Signals Midwest - Latitudes and Longitudes (Cover Artwork)

Signals Midwest

Signals Midwest: Latitudes and Longitudes

Latitudes and Longitudes (2011)

Tiny Engines


4.5
In a genre as tried, overdone and limiting as pop punk, it's especially difficult for a pop punk band to take a new approach. But, when done right, it can also be especially refreshing and rewarding to see a band succeed in reworking the genre (A prime example would be the Sidekicks' excellent 2009 ...

In a genre as tried, overdone and limiting as pop punk, it's especially difficult for a pop punk band to take a new approach. But, when done right, it can also be especially refreshing and rewarding to see a band succeed in reworking the genre (A prime example would be the Sidekicks' excellent 2009 album Weight of Air). Enter Cleveland, Ohio's Signals Midwest, whose fantastic new full-length Latitudes and Longitudes transcends conventions and pushes the genre to new boundaries.

Their sophomore effort, recently released on vinyl through Tiny Engines, finds the quartet at the forefront of a new direction of pop punk. Abandoning simple three-chord progressions and formulaic song structure for complex, hard-hitting guitar hooks, noodling solos and heavy, frenetic choruses, Latitudes and Longitudes can best be described as Signals moving into "post-pop punk" territory.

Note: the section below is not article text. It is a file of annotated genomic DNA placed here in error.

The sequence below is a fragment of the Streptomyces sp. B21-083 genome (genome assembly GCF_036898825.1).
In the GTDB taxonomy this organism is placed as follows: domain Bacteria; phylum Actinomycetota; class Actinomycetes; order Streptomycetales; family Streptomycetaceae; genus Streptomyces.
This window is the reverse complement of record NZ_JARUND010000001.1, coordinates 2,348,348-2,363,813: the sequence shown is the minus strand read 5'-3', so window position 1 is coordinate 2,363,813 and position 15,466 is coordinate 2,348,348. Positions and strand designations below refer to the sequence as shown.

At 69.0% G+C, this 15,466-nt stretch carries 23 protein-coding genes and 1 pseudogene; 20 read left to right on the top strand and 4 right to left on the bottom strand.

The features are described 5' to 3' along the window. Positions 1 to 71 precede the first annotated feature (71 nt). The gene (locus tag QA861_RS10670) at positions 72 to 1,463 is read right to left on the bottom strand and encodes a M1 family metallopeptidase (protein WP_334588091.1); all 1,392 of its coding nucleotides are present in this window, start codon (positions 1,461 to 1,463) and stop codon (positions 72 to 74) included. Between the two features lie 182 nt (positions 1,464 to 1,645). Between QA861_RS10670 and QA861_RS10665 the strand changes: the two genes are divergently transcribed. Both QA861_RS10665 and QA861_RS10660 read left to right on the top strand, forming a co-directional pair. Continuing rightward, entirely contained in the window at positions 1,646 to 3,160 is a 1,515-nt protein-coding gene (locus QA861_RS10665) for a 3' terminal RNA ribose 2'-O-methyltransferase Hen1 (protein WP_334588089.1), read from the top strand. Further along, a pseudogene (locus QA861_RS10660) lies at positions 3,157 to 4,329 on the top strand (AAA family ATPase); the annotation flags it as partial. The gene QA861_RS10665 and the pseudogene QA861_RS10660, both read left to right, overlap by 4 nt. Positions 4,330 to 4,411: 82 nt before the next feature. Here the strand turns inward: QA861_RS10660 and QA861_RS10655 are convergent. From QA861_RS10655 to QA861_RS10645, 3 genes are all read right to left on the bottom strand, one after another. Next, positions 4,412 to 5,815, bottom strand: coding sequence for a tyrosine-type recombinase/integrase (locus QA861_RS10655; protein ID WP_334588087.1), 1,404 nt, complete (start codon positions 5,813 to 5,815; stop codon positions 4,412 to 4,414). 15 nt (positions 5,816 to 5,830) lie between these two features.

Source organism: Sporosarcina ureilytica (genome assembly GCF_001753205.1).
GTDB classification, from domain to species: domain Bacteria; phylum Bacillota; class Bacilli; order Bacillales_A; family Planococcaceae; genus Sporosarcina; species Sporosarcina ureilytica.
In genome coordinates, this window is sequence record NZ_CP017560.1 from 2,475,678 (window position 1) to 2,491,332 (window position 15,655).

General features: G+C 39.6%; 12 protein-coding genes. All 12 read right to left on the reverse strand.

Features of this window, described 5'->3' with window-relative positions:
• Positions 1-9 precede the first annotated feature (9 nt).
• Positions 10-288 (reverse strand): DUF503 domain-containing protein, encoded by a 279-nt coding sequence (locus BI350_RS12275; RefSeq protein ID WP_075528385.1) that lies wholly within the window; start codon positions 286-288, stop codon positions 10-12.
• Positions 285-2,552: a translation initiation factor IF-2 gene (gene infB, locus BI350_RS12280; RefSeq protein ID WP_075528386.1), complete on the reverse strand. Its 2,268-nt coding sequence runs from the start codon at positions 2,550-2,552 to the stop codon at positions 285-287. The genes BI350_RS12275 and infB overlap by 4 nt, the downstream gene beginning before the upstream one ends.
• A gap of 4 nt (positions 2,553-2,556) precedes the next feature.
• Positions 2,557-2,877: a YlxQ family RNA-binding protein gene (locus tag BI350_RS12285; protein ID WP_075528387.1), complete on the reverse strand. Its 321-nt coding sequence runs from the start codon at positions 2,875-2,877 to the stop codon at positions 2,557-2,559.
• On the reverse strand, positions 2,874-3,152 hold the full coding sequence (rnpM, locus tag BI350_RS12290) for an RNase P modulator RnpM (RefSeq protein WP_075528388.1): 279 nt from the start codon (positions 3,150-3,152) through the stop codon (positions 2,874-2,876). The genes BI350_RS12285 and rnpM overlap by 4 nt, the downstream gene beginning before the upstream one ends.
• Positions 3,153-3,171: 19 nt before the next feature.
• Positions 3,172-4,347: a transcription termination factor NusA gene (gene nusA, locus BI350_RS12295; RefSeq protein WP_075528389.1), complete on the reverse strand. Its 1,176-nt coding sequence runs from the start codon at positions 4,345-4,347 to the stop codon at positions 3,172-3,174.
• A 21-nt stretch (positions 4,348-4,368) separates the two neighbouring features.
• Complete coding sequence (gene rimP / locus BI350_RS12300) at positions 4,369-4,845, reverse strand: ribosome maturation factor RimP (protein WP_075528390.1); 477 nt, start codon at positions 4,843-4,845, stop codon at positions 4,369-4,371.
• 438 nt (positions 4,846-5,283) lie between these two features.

The unparalleled chemistry of the band--comprised of singer/guitarist Max Stern, guitarist Jeff Russell, bassist Loren Shumaker and drummer Steve Gibson--is wholly apparent from the melodic first notes of the album's explosive opening track, "In Tensions." Traversing through powerful jams like "Family Crest" and "The Quiet Persuader," to slower, more delicate ballads like the quiet, yet striking acoustic tune "January and Seven," the album flows seamlessly.

Max Stern's vocal melodies and episodic, picaresque lyrics evokes a certain lyrical romanticism, as if the songs were the soundtrack to a long lost Ernest Hemingway novel. Indeed, the repetition of the powerful lyric "I was counting the miles / You were counting the days / Ain't it strange that the numbers we wanted / Were moving in opposite ways" throughout the record beautifully and melancholically bookends the album like a sprawling novel.

With haunting and powerful songs about the distance between everything as far-reaching as life and death, love and loss, and yearning and belonging, Latitudes and Longitudes is a deeply personal and affecting record that not only exposes a band at their most emotional, but showcases a band as purveyors of a new musical threshold.